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© Research
Publication : PLoS biology

Assessing the replicability of spatial gene expression using atlas data from the adult mouse brain.

Scientific Fields
Diseases
Organisms
Applications
Technique

Published in PLoS biology - 01 Jul 2021

Lu S, Ortiz C, Fürth D, Fischer S, Meletis K, Zador A, Gillis J,

Link to Pubmed [PMID] – 34280183

Link to DOI – 10.1371/journal.pbio.3001341

PLoS Biol 2021 07; 19(7): e3001341

High-throughput, spatially resolved gene expression techniques are poised to be transformative across biology by overcoming a central limitation in single-cell biology: the lack of information on relationships that organize the cells into the functional groupings characteristic of tissues in complex multicellular organisms. Spatial expression is particularly interesting in the mammalian brain, which has a highly defined structure, strong spatial constraint in its organization, and detailed multimodal phenotypes for cells and ensembles of cells that can be linked to mesoscale properties such as projection patterns, and from there, to circuits generating behavior. However, as with any type of expression data, cross-dataset benchmarking of spatial data is a crucial first step. Here, we assess the replicability, with reference to canonical brain subdivisions, between the Allen Institute’s in situ hybridization data from the adult mouse brain (Allen Brain Atlas (ABA)) and a similar dataset collected using spatial transcriptomics (ST). With the advent of tractable spatial techniques, for the first time, we are able to benchmark the Allen Institute’s whole-brain, whole-transcriptome spatial expression dataset with a second independent dataset that similarly spans the whole brain and transcriptome. We use regularized linear regression (LASSO), linear regression, and correlation-based feature selection in a supervised learning framework to classify expression samples relative to their assayed location. We show that Allen Reference Atlas labels are classifiable using transcription in both data sets, but that performance is higher in the ABA than in ST. Furthermore, models trained in one dataset and tested in the opposite dataset do not reproduce classification performance bidirectionally. While an identifying expression profile can be found for a given brain area, it does not generalize to the opposite dataset. In general, we found that canonical brain area labels are classifiable in gene expression space within dataset and that our observed performance is not merely reflecting physical distance in the brain. However, we also show that cross-platform classification is not robust. Emerging spatial datasets from the mouse brain will allow further characterization of cross-dataset replicability ultimately providing a valuable reference set for understanding the cell biology of the brain.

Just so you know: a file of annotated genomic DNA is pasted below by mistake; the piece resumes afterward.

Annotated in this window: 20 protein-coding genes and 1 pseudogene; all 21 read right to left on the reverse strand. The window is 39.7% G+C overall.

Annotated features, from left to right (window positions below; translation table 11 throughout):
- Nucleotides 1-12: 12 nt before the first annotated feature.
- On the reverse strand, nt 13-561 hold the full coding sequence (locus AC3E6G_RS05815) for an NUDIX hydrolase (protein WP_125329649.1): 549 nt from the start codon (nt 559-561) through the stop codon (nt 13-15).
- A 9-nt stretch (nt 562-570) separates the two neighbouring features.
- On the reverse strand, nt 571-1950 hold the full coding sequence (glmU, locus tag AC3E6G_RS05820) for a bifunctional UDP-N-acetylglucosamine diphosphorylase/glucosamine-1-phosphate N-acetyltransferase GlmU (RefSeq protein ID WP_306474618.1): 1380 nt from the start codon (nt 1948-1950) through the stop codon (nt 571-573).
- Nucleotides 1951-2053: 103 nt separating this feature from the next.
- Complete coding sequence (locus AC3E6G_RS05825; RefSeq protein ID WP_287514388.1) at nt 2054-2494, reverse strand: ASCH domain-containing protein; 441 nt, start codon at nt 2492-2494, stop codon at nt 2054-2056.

https://pubmed.ncbi.nlm.nih.gov/34280183